Additionally, Jewish values forbid the causation of animals’ suffering. A growing number of rabbis in the Jewish community advocate a vegan diet for its kindness towards other living beings. Abstaining from animal products doesn’t mean an end to cultural foods – vegan Jewish food was even highlighted as one of 2019’s top trends.
According to the organization Animals in Islam, the prophet Muhammad said: “Whoever is kind to the creatures of God, is kind to himself.”
Al-Qur’an (6:38) has a verse similar to the Ecclesiastes (3:19-21) verse mentioned above: “There is not an animal that lives on the earth, nor a being that flies on its wings, but they form communities like you. Nothing have we omitted from the Book, and they all shall be gathered to their Lord in the end.”
Traditional Islam holidays like Eid-al-Adha, aka the “Festival of Sacrifice,” involve “Qurbani,” or the act of religious sacrifice. During the holiday, Muslims may “sacrifice” an animal and then share the meat among the needy, friends, and then family. In recent years, many vegan Muslims have found new ways to practice Qurbani without animals, such as donating money, volunteering, and sharing a plant-based dinner with their family.
Are Buddhists vegetarian? Despite the common understanding, Buddha was not vegetarian and did not instruct his disciples to eschew meat. But, many Buddhist teachings support a vegetarian or vegan diet. According to “The Question of Vegetarianism and Diet in Pali Buddhism,” many canonical texts advise against harming or killing animals, which can be taken as not eating animal-derived food.
The same text recommends that “good Buddhists” abstain from supporting animal slaughter, encourage others to do the same, and abstain from eating meat.
Vegetarianism is common in the Hindu religion, representing approximately 34 percent of the population. According to Hinduism Today, in the Mahabharata, the warrior Bhishma likens eating meat to eating one’s own children. The religious text Manusmriti recommends abstaining from eating all forms of meat and other scriptures preach compassion towards animals, claiming that it is detrimental to one’s spirituality and personal health.
The Sanskrit term “ahimsa,” which means to do no harm, is used in many vegan circles but according to Rama Ganesan, BA, PhD, MBA, a vegan raised in a Hindu family, the term is not common in India. “Even ‘Ahimsa’ doesn’t mean abstaining from using animals, it means using animals nicely,” she wrote in Medium. “Humane-washing is antithetical to veganism, but when you can buy Ahimsa silk and Ahimsa milk, you can see that Hindus are actually using the word quite differently. They believe it is ok to take as long as you don’t hurt or kill.”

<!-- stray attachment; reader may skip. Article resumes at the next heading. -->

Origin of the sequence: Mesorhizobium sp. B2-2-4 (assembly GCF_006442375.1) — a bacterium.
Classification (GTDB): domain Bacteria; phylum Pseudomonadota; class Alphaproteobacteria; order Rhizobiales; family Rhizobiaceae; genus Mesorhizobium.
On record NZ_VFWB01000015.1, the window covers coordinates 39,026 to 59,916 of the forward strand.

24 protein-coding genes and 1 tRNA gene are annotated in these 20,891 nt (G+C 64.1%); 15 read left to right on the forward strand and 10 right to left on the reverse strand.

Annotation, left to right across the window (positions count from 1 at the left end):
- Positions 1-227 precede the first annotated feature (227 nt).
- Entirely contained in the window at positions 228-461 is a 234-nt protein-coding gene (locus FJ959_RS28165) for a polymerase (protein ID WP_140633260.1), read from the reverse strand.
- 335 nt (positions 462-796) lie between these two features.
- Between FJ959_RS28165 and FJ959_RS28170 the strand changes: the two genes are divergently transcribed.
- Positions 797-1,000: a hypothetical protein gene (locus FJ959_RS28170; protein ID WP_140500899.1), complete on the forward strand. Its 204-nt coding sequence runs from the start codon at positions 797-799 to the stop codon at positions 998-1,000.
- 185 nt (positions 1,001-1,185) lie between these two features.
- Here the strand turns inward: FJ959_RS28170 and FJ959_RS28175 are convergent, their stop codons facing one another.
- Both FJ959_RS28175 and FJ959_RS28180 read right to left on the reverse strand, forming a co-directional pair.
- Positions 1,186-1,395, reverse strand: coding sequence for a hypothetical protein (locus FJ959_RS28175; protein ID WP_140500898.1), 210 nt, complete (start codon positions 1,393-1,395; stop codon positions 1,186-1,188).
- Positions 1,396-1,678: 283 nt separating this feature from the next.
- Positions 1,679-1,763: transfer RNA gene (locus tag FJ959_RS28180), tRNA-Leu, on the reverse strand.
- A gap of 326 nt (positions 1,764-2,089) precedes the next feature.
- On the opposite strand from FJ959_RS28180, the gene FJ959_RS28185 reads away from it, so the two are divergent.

According to BAPS Swaminarayan Sanstha, a volunteer-driven spiritual organization, vegetarian food prepared at home is the “purest food” there is.
Jainism is a nontheistic religion based in India that embodies the ahimsa principles of non-violence, so some strict Jains follow a vegetarian or vegan diet. Others may eat fewer animal products due to the association with a number of health issues. According to Jain World, “To quite some extent food is responsible for some of the major killer diseases like hypertension, cardiac troubles, ulcers, cancer and kidney failure.”
Though small, The Satanic Temple has earned more media attention in recent years for standing up for the separation of church and state, fighting for freedom of religion, and advocating for human rights issues like abortion access.
The religion promotes compassion and empathy toward “all creatures in accordance with reason,” which can be interpreted as allowing using animals for food and clothing. But, one of the tenants of the Temple states, “The freedoms of others should be respected, including the freedom to offend. To willfully and unjustly encroach upon the freedoms of another is to forgo one’s own,” which some members use to support their decision to go vegan.
The temple also strongly supports living to one’s scientific understanding of the world and a growing body of medical evidence states that a plant-based diet is best for the planet. It also believes that the freedoms of others should always be respected and that the fight for justice is “an ongoing and necessary pursuit that should prevail over laws and institutions.”
Pagan religions like Wicca and witchcraft have grown significantly in recent years. Wicca – a pagan religion that emerged in the mid-20th century – reported 8,000 members in 1990 and 340,000 in 2008, according to Quartz.
Wiccans don’t represent the entire pagan population, but they are a good indicator of how it, and adjacent spiritual practices, are becoming more mainstream. There are no hard rules for Wiccans, witches, and pagans as far as eating meat goes. But the Wiccan Rede, the key moral guide for the faith, writes, “Live you must and let to live, fairly take and fairly give,” which can be interpreted as neither harming animals nor the earth.
Many witches are vegan as part of the spiritual practice of doing no harm to others, but it is not expected.
The majority of vegans and vegetarians are not religious. But, why are so many vegans atheist? There hasn’t been a definitive study on the reasons for this, but many argue that atheists are guided by their own moral compass, rather than one laid out by religious scriptures. Because of this, some conclude that it is unethical to use animals, and therefore follow a vegan lifestyle.